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Mahoning County library levy renewed

YOUNGSTOWN — Voters in Mahoning County have renewed the library system’s operating levy.

With all 209 precincts reporting, 66 percent of voters approved the 2.4-mill renewal levy for the Public Library of Youngstown and Mahoning County, according to unofficial election night results from the Mahoning County Board of Elections.

The five-year levy does not request any new millage and provides more than half of the library’s budget, according to the Citizens Committee for the Library Levy Renewal.

The levy costs Mahoning County homeowners $6.86 per month for every $100,000 of real estate value, or $82.34 per year for a home valued at $100,000, according to MyLibraryLevy.org. The levy generated $9.8 million in 2018.

“This levy pays a lot of our day-to-day operating expenses at our 15 locations. It keeps the lights on and the doors open; it keeps the staff paid and materials on the shelves; it provides for our internet access,” said Aimee Fifarek, executive director of the library system.

Fifarek said the library is going back to work to focus on programs and the renovation of the main library.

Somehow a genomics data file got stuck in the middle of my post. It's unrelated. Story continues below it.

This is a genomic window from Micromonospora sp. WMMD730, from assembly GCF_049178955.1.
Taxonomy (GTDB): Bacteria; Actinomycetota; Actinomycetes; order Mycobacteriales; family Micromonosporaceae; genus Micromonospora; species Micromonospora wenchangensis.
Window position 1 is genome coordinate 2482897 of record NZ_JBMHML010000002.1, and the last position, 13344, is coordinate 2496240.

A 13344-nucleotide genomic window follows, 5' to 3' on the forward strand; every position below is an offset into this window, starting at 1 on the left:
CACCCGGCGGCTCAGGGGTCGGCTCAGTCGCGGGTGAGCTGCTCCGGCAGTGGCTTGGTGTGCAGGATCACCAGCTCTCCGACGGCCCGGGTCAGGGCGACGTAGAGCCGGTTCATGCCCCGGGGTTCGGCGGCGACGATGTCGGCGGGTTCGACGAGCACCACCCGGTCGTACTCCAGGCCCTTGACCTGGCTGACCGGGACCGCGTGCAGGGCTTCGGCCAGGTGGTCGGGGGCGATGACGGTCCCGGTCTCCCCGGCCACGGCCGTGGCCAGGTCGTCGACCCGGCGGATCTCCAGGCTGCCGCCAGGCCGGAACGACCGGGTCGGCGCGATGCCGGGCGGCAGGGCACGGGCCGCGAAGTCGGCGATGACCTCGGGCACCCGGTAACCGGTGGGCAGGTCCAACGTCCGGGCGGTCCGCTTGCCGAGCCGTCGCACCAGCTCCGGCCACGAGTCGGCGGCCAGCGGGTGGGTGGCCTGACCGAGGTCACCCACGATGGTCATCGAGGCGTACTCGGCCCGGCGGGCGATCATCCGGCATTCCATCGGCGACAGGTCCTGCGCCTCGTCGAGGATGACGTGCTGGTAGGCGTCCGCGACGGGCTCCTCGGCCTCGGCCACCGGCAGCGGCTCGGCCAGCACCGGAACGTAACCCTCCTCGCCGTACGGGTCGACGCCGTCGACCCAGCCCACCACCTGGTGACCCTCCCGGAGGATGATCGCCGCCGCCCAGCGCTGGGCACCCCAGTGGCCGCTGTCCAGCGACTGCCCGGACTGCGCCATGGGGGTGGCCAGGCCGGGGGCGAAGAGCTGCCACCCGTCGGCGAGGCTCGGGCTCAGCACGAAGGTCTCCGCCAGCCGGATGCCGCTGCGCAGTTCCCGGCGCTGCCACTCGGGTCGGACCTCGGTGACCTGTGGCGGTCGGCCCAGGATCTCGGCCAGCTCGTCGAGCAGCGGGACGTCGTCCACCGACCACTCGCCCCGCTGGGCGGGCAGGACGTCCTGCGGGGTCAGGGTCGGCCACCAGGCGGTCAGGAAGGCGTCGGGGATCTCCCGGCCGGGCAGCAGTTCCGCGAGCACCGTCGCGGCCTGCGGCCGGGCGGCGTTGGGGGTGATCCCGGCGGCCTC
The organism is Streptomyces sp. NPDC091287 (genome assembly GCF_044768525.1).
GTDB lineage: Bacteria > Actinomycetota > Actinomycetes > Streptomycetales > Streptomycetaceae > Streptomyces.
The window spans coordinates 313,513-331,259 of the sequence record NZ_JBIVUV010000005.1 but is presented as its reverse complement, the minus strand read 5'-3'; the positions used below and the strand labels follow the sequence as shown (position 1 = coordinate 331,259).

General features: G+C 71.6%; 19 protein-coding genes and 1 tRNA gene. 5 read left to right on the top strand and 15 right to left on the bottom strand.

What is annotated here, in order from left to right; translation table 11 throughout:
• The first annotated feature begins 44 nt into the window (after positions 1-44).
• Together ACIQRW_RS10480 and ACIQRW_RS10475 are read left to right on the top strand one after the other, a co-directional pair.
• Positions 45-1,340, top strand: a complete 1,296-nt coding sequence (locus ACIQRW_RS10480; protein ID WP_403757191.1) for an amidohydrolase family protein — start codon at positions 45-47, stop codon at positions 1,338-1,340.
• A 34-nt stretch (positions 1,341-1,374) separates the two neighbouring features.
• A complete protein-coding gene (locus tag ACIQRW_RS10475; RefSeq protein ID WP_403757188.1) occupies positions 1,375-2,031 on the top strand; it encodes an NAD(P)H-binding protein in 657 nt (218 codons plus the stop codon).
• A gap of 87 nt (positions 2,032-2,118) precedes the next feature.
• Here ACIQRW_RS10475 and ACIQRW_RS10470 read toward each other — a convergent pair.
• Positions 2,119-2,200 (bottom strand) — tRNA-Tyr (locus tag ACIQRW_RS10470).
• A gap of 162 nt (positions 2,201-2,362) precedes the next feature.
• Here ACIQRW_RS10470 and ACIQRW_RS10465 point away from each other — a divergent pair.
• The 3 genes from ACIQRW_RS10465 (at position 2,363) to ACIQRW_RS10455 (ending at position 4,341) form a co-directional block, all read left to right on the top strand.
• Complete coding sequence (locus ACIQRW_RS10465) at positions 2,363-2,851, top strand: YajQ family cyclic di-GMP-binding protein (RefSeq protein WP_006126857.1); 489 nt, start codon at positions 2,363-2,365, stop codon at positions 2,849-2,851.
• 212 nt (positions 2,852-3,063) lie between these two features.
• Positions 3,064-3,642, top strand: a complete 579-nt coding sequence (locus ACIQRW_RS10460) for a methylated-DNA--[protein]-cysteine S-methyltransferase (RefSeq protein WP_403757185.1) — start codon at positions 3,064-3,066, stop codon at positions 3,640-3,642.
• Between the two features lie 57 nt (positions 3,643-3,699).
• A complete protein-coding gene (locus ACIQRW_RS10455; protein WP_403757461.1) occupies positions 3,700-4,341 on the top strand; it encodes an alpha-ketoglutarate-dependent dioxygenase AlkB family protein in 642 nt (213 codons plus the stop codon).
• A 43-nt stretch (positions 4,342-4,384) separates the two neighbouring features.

While the project is still in the design phase, it is estimated the renovations will cost around $21 million, Fifarek said.

But because the library system has been saving money for the last 10 years, the system won’t have to go out and ask voters for money to pay for it.

“We try to be fiscally responsible, so we have been setting money aside out of the budget for building repairs, and in our technology fund. So we have money in the bank, so we don’t need a bond issue from voters. The money is earning interest in the bank, so we won’t have to pay out interest to borrow money and we can save the taxpayers money,” Fifarek said.

Now, the library is also focusing on its “1,000 Books Before Kindergarten” initiative, helping parents of young kids expand their child’s vocabulary so he or she is prepared for kindergarten, Fifarek said.

If the library renewal hadn’t passed, the system would have had to dig into funds reserved for the special projects to fund the day-to-day operations, Fifarek said.

rfox@tribtoday.com

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